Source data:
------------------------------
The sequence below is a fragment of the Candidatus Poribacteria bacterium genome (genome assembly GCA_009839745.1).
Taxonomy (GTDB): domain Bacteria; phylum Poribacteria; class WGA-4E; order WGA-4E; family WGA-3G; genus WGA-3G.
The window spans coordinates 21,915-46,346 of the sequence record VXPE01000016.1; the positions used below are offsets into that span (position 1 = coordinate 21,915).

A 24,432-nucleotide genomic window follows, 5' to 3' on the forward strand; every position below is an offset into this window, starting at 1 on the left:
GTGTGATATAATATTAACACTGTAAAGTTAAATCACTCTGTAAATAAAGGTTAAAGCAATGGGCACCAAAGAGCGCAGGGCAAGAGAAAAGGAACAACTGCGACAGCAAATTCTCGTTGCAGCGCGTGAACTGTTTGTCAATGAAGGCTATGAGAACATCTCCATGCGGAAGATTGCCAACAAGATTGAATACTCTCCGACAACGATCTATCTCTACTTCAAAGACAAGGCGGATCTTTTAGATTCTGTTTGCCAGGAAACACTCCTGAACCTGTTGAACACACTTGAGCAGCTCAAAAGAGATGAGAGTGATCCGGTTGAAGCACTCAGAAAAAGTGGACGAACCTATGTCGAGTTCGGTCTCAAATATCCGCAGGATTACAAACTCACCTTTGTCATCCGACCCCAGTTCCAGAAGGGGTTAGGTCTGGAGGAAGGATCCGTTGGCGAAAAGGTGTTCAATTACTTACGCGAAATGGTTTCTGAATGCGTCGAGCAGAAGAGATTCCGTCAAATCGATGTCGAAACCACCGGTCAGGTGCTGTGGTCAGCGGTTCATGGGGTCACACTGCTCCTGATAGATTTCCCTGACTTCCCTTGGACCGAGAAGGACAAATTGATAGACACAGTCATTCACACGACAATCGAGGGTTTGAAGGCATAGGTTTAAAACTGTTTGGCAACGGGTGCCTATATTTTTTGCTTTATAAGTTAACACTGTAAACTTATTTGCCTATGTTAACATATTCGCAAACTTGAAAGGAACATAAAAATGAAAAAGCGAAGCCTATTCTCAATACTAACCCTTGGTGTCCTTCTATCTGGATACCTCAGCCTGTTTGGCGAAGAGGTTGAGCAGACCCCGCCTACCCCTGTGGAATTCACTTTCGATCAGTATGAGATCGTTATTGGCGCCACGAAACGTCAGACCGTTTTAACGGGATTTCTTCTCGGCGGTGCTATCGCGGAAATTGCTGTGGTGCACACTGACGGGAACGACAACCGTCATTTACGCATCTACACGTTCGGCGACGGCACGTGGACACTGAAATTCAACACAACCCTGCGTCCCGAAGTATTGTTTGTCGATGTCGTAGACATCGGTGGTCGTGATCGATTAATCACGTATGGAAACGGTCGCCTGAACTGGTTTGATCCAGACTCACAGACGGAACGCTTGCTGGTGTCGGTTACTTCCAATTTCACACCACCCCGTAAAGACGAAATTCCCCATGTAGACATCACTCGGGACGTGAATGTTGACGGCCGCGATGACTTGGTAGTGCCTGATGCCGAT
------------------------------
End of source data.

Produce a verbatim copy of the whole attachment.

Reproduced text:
The sequence below is a fragment of the Candidatus Poribacteria bacterium genome (genome assembly GCA_009839745.1).
Taxonomy (GTDB): domain Bacteria; phylum Poribacteria; class WGA-4E; order WGA-4E; family WGA-3G; genus WGA-3G.
The window spans coordinates 21,915-46,346 of the sequence record VXPE01000016.1; the positions used below are offsets into that span (position 1 = coordinate 21,915).

A 24,432-nucleotide genomic window follows, 5' to 3' on the forward strand; every position below is an offset into this window, starting at 1 on the left:
GTGTGATATAATATTAACACTGTAAAGTTAAATCACTCTGTAAATAAAGGTTAAAGCAATGGGCACCAAAGAGCGCAGGGCAAGAGAAAAGGAACAACTGCGACAGCAAATTCTCGTTGCAGCGCGTGAACTGTTTGTCAATGAAGGCTATGAGAACATCTCCATGCGGAAGATTGCCAACAAGATTGAATACTCTCCGACAACGATCTATCTCTACTTCAAAGACAAGGCGGATCTTTTAGATTCTGTTTGCCAGGAAACACTCCTGAACCTGTTGAACACACTTGAGCAGCTCAAAAGAGATGAGAGTGATCCGGTTGAAGCACTCAGAAAAAGTGGACGAACCTATGTCGAGTTCGGTCTCAAATATCCGCAGGATTACAAACTCACCTTTGTCATCCGACCCCAGTTCCAGAAGGGGTTAGGTCTGGAGGAAGGATCCGTTGGCGAAAAGGTGTTCAATTACTTACGCGAAATGGTTTCTGAATGCGTCGAGCAGAAGAGATTCCGTCAAATCGATGTCGAAACCACCGGTCAGGTGCTGTGGTCAGCGGTTCATGGGGTCACACTGCTCCTGATAGATTTCCCTGACTTCCCTTGGACCGAGAAGGACAAATTGATAGACACAGTCATTCACACGACAATCGAGGGTTTGAAGGCATAGGTTTAAAACTGTTTGGCAACGGGTGCCTATATTTTTTGCTTTATAAGTTAACACTGTAAACTTATTTGCCTATGTTAACATATTCGCAAACTTGAAAGGAACATAAAAATGAAAAAGCGAAGCCTATTCTCAATACTAACCCTTGGTGTCCTTCTATCTGGATACCTCAGCCTGTTTGGCGAAGAGGTTGAGCAGACCCCGCCTACCCCTGTGGAATTCACTTTCGATCAGTATGAGATCGTTATTGGCGCCACGAAACGTCAGACCGTTTTAACGGGATTTCTTCTCGGCGGTGCTATCGCGGAAATTGCTGTGGTGCACACTGACGGGAACGACAACCGTCATTTACGCATCTACACGTTCGGCGACGGCACGTGGACACTGAAATTCAACACAACCCTGCGTCCCGAAGTATTGTTTGTCGATGTCGTAGACATCGGTGGTCGTGATCGATTAATCACGTATGGAAACGGTCGCCTGAACTGGTTTGATCCAGACTCACAGACGGAACGCTTGCTGGTGTCGGTTACTTCCAATTTCACACCACCCCGTAAAGACGAAATTCCCCATGTAGACATCACTCGGGACGTGAATGTTGACGGCCGCGATGACTTGGTAGTGCCTGATGCCGAT